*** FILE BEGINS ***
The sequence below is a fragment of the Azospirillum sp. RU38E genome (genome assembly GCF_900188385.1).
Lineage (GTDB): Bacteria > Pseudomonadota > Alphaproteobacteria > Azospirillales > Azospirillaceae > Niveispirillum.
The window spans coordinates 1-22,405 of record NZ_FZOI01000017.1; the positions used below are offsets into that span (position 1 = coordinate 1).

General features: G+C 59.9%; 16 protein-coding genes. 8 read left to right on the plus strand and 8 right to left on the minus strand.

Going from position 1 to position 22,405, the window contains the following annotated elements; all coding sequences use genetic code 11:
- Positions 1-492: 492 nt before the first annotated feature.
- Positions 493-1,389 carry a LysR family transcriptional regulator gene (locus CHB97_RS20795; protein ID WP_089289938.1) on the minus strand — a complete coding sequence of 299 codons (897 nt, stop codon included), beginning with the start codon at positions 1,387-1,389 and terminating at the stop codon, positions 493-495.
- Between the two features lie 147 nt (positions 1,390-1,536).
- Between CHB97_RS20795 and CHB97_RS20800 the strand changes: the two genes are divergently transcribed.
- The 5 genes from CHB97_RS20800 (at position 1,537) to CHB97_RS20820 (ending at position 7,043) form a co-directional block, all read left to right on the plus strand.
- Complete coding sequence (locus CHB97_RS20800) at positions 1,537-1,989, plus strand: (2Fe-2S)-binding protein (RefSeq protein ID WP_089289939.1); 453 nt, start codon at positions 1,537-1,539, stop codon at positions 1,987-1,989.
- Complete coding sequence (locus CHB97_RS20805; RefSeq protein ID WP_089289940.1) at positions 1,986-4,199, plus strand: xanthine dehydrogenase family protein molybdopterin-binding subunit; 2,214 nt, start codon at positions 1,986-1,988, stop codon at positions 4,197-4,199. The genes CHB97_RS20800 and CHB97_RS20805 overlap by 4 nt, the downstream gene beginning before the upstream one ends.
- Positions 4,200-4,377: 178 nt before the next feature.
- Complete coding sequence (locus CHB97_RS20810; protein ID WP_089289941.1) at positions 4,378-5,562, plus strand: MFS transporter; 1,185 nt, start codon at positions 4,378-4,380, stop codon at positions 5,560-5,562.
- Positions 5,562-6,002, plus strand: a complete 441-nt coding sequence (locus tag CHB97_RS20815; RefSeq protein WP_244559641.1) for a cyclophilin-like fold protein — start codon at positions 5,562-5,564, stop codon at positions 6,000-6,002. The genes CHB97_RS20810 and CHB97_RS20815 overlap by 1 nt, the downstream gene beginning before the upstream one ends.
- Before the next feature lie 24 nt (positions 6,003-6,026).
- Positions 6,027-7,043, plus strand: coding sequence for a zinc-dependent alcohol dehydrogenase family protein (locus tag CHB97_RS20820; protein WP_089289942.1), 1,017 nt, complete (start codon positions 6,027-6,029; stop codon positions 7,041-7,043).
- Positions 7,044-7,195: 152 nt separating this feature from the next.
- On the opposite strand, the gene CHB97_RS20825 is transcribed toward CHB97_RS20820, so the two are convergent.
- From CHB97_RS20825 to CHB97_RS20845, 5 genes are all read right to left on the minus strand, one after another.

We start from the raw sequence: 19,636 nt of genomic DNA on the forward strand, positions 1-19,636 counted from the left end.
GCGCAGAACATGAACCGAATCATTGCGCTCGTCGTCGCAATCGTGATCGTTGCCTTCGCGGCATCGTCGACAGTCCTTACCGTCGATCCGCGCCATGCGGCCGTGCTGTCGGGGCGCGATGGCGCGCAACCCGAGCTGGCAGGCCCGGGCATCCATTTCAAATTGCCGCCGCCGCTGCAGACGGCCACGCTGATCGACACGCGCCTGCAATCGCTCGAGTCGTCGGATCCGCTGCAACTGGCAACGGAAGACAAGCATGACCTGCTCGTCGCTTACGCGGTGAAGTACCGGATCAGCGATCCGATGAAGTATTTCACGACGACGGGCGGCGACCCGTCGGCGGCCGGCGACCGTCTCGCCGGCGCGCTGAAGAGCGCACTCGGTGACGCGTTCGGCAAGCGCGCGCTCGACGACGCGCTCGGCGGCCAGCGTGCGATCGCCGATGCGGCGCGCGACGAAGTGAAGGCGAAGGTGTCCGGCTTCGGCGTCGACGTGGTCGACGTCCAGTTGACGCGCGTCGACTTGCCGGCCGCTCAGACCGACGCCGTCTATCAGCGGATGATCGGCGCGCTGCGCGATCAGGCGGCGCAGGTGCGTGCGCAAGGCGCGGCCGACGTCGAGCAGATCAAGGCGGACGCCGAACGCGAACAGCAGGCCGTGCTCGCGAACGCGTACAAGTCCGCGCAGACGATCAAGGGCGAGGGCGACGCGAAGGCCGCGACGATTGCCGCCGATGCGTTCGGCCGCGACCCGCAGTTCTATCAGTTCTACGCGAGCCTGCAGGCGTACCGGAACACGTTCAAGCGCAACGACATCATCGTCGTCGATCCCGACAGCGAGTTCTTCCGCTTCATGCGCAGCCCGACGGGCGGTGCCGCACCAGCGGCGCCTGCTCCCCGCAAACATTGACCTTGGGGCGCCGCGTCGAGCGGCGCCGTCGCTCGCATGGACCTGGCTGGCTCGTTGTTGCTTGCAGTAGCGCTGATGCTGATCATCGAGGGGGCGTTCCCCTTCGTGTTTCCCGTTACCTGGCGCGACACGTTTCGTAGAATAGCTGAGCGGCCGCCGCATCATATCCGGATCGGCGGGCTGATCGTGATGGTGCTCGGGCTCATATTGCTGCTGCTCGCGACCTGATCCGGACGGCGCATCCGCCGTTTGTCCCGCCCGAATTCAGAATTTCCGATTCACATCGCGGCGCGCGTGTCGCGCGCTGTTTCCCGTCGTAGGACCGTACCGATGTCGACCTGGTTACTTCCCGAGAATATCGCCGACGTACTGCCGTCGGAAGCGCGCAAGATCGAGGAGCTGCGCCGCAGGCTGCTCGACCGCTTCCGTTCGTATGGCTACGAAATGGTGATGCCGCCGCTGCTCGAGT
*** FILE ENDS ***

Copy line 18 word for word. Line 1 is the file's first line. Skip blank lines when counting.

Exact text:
- Positions 7,044-7,195: 152 nt separating this feature from the next.